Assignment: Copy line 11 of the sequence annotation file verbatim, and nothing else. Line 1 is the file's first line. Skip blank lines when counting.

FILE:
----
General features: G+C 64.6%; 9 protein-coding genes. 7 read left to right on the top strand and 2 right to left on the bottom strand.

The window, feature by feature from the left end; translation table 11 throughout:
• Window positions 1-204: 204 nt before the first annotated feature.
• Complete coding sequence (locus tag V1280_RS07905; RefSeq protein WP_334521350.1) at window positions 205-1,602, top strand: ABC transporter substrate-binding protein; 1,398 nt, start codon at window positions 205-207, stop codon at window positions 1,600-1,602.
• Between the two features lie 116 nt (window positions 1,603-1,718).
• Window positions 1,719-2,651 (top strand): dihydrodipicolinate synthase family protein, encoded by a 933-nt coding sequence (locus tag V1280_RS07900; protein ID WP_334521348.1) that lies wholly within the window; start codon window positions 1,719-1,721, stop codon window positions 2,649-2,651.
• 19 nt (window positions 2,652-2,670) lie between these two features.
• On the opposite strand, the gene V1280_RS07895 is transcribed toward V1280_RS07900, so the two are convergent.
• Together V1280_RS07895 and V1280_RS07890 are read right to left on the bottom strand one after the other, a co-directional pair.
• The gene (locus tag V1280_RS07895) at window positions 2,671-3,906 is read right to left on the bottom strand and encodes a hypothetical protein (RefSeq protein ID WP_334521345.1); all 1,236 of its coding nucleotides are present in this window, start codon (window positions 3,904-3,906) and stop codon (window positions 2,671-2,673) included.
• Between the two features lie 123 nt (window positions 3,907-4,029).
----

• Between the two features lie 123 nt (window positions 3,907-4,029).